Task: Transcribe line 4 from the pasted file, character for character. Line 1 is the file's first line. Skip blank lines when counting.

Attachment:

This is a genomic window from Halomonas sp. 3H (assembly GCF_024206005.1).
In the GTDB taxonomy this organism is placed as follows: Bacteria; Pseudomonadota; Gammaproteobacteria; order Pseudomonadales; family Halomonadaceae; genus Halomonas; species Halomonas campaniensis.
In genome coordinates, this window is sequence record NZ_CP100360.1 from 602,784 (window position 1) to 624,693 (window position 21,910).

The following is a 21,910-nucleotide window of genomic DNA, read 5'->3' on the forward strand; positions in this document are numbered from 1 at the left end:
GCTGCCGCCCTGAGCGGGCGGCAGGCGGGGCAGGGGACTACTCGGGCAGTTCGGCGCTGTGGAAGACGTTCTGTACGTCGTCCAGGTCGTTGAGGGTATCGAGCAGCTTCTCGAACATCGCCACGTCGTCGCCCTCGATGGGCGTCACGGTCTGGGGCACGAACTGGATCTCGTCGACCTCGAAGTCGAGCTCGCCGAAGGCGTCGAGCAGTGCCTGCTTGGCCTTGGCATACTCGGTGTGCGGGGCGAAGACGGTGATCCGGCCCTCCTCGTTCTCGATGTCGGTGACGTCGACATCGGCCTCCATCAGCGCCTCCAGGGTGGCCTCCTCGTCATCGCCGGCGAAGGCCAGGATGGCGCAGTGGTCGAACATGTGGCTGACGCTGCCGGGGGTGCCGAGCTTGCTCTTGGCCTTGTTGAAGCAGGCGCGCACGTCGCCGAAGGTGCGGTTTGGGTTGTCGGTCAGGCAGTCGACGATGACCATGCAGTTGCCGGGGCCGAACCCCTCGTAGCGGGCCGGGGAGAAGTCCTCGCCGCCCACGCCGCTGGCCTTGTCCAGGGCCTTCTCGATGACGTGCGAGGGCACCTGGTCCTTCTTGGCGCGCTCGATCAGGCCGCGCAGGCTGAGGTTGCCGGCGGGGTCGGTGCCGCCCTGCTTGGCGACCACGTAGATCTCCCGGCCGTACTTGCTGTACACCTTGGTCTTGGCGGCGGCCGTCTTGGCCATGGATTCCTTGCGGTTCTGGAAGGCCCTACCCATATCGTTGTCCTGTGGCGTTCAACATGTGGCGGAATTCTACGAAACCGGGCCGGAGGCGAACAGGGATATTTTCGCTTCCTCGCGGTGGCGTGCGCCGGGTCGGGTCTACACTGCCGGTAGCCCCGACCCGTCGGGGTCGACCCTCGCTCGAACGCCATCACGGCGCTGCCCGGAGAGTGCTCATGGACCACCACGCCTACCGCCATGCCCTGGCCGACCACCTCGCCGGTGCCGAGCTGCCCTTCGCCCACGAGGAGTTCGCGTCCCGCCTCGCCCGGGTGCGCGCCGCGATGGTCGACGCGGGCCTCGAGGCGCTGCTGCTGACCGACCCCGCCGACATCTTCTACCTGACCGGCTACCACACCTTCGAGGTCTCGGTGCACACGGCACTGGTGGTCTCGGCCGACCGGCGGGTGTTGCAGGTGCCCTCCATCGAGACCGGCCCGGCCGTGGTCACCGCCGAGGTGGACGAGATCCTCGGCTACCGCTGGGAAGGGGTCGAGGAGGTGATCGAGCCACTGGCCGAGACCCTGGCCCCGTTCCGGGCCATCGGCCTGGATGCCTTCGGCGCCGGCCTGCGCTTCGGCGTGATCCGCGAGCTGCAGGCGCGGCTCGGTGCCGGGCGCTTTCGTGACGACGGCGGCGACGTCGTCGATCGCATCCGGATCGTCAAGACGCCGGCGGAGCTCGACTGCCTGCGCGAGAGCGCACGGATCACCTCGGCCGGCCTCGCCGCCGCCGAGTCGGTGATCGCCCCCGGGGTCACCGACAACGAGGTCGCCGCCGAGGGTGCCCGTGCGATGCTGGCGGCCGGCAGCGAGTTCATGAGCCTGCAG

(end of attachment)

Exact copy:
The following is a 21,910-nucleotide window of genomic DNA, read 5'->3' on the forward strand; positions in this document are numbered from 1 at the left end: